wasn't obama's father of arab ancestry also? (none / 0) (#144)
    by hellothere on Thu Mar 20, 2008 at 05:04:46 PM EST
    i am asking because i read it somewhere.

    LOL (none / 0) (#127)
    by tek on Thu Mar 20, 2008 at 04:09:19 PM EST
    Your comment about AAs playing jazz so they're cool.

    Well...the French (none / 0) (#133)
    by Stellaaa on Thu Mar 20, 2008 at 04:21:15 PM EST
    Sorry to generalize, they treat African immigrants and North Africans horribly and disparage Americans for racism, but somehow, jazz is ok with them.  I tell you no one has the monopoly on justice or injustice.  We are all soiled.  

    good points! (none / 0) (#139)
    by hellothere on Thu Mar 20, 2008 at 04:58:15 PM EST
    Makes absolutely no sense (5.00 / 3) (#9)
    by diplomatic on Thu Mar 20, 2008 at 01:07:57 PM EST
    People are discussing this over at MYDD.

    Someone remind Kerry that Muslims come from all races and backgrounds...

    What about this: (5.00 / 17) (#12)
    by Kathy on Thu Mar 20, 2008 at 01:12:02 PM EST
    Almost ten percent of all American women will be victims or rape or attempted rape in their lifetimes.  In South Africa, women have rape insurance in case they get infected with HIV.  In some muslim countries, young girls are still castrated with broken Coke bottles.  In other countries (also known as our "allies"), women are being burned alive by their husbands or burned with acid; they are property, chattel.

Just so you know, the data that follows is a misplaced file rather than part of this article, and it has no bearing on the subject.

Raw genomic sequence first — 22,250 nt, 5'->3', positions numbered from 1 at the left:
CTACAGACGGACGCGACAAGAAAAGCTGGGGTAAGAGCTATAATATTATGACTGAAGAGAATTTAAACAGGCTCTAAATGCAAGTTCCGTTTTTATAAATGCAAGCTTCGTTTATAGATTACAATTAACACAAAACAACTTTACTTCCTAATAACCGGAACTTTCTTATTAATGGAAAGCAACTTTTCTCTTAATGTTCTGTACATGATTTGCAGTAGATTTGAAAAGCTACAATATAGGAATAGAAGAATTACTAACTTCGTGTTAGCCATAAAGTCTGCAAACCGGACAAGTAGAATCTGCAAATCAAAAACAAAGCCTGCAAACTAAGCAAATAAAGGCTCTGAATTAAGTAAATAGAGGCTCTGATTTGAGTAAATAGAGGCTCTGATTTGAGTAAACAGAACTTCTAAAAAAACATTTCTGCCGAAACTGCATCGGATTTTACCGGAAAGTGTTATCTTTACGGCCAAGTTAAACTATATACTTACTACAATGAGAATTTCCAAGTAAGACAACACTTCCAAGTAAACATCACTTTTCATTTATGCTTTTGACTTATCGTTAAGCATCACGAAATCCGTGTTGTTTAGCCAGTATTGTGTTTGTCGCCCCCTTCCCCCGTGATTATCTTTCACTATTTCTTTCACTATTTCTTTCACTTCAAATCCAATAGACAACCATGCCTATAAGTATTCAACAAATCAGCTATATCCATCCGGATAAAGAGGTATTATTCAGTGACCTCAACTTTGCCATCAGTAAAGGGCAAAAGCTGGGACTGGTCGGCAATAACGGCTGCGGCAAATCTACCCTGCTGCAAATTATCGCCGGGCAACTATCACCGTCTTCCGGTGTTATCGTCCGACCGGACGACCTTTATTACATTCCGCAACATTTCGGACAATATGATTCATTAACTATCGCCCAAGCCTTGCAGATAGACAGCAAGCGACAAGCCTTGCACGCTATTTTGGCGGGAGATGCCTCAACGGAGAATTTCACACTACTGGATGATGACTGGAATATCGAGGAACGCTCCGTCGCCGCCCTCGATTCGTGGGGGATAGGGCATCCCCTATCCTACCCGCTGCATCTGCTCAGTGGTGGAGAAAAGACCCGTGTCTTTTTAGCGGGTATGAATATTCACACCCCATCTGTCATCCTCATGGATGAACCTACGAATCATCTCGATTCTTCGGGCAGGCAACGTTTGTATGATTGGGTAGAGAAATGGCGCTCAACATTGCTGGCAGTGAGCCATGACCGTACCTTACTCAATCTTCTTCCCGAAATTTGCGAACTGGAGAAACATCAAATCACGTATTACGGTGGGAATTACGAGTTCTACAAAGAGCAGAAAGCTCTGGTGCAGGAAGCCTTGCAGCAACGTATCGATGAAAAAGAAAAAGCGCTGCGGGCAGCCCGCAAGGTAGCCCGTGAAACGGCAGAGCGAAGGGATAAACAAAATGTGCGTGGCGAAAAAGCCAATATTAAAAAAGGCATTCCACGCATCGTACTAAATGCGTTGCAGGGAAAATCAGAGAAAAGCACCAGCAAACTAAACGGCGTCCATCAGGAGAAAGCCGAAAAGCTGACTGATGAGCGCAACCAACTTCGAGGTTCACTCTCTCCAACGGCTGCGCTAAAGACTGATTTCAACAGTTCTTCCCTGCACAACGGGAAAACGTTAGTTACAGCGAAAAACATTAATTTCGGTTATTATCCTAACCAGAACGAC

What would it do for the world, where over 50% of the population is female, to have the strongest most influential country in the world headed by a woman?

    In Finland, where women make up half the cabinet and hold 40% of other elected positions, they have one of the lowest crime rates, the fewest number of incarcerated criminals and the lowest number of rapes.

    Maybe someone should ask John Kerry to comment on that--I mean, if he really wants to heal the world.